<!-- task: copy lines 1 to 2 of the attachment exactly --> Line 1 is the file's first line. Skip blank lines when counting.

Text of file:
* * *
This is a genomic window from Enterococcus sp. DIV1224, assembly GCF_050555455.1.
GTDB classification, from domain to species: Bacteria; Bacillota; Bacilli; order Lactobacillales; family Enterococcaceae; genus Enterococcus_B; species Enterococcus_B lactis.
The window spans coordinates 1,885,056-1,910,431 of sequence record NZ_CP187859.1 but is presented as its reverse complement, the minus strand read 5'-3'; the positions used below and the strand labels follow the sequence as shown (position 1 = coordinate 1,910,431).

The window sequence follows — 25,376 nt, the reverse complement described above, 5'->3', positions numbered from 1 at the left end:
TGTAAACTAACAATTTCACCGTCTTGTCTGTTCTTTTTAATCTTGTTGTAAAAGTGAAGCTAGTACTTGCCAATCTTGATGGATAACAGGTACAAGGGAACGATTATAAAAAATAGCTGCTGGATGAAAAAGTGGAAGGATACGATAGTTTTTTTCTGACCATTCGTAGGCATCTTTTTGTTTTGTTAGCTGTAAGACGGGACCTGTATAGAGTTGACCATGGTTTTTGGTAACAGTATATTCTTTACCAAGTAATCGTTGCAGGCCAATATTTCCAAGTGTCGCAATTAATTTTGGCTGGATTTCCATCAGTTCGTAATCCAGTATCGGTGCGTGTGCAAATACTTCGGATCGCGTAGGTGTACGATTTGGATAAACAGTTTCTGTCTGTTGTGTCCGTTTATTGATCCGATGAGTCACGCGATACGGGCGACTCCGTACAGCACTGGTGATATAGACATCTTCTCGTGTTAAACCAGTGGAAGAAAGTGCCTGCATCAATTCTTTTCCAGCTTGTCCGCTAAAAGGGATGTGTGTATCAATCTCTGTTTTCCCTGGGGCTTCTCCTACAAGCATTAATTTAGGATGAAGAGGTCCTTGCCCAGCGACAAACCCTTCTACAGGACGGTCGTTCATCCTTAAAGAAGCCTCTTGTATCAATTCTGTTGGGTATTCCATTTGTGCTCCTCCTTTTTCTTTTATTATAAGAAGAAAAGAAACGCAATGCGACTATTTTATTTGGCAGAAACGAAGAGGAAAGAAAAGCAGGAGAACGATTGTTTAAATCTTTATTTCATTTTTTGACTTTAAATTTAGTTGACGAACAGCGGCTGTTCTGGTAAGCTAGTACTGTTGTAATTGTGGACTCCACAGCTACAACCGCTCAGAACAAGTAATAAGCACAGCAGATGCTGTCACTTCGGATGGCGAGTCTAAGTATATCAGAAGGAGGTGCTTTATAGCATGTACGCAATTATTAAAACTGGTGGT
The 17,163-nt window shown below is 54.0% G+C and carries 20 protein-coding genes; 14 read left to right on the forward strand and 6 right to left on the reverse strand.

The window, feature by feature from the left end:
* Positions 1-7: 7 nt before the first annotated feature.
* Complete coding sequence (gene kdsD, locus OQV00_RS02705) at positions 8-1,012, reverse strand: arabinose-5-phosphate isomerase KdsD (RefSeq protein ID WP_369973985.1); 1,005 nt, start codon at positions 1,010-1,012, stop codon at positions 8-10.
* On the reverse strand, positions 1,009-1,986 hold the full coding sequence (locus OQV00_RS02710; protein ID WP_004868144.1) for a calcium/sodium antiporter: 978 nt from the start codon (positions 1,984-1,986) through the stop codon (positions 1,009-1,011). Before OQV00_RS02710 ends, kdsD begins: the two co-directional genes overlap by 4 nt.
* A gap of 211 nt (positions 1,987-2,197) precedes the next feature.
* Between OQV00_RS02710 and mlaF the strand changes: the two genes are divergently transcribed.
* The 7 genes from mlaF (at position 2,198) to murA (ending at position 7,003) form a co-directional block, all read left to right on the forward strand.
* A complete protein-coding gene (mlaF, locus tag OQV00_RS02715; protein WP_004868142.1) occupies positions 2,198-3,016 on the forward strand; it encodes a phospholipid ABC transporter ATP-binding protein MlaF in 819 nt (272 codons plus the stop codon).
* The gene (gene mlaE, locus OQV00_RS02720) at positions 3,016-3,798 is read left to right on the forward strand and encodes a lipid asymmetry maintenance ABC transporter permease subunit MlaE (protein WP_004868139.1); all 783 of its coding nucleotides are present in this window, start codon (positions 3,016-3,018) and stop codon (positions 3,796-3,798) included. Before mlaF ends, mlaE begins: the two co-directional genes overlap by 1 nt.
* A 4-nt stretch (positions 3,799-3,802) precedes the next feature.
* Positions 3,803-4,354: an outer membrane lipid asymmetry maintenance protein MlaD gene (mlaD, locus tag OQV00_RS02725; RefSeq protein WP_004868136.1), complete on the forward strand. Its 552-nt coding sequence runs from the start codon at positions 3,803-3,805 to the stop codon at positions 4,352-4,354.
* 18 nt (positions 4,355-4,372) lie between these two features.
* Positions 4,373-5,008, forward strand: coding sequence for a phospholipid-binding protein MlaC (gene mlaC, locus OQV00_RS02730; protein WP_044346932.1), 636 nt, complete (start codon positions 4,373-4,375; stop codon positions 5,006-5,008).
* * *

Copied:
This is a genomic window from Enterococcus sp. DIV1224, assembly GCF_050555455.1.
GTDB classification, from domain to species: Bacteria; Bacillota; Bacilli; order Lactobacillales; family Enterococcaceae; genus Enterococcus_B; species Enterococcus_B lactis.